In a previous blog I explained the importance of getting the back watch into their bunks before any significant daylight hits their eyes and triggers the rise-and-shine response.

That’s a matter of the calendar and the clock being used to determine when to do it. But non-natural light that is used to see when crew is inside the vessel also plays a very significant role in sleep quality and quantity. Given that industry manning standards, combined with typical watch schedules, are geared towards maximizing profitability instead of maintaining the health of the workforce, anything that mariners can do on their own to increase and improve rest should be considered.

Inside the vessel there are two primary considerations: light used for work purposes and light for everything else. Lighting used in common spaces and individual quarters have a profound effect on us.

Light in the blue wavelengths, like midday daylight, is not conducive to falling and staying asleep. It actually works against you. Many modern LED bulbs tend to be of the ghastly, harsh, blue-white variety, and likewise for standard fluorescent tubes. They are fine for the work bench but terrible for any non-task lighting. Even the old soft-white incandescent bulbs, with their slightly-warm yellowish tinge, were too much. The bottom line is that for living space lighting you should avoid blue light as much as possible, particularly for sleeping quarters (especially bunk reading lights used while winding down after coming off watch) and often-used spaces like heads.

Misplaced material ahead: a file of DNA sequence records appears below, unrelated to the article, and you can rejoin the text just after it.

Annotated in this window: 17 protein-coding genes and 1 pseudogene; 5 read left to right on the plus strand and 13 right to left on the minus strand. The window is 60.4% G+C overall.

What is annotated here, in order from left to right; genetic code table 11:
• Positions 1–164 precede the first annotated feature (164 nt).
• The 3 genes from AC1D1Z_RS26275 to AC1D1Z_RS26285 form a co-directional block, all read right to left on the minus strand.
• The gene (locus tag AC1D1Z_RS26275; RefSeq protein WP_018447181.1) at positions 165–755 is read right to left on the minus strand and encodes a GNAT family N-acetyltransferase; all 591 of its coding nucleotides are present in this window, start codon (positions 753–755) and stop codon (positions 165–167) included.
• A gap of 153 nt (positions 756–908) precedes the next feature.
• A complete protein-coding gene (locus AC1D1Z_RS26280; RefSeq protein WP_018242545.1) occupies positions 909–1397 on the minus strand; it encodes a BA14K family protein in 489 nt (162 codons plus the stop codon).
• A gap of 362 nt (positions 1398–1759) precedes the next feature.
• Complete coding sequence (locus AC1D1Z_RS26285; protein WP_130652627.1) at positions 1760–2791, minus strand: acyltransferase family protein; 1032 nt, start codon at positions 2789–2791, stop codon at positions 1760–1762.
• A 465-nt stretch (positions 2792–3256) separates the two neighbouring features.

Manufacturers have responded to advances in sleep science and market demand. My choice is currently the Sleep Shift light bulb by Hárth. It’s a 7-watt amber LED A19-type bulb (45-watt incandescent brightness equivalent) with a standard E-26 base (screw-in) that everyone is familiar with. The light color is similar to an old-fashioned amber bug light, but somewhat less amber to my eyes. The difference is very noticeable to me and I’ll never go back.

For sleep, this is low-hanging fruit. You just have to be willing to change a little.

Joel Milton works on towing vessels. He can be reached at [email protected].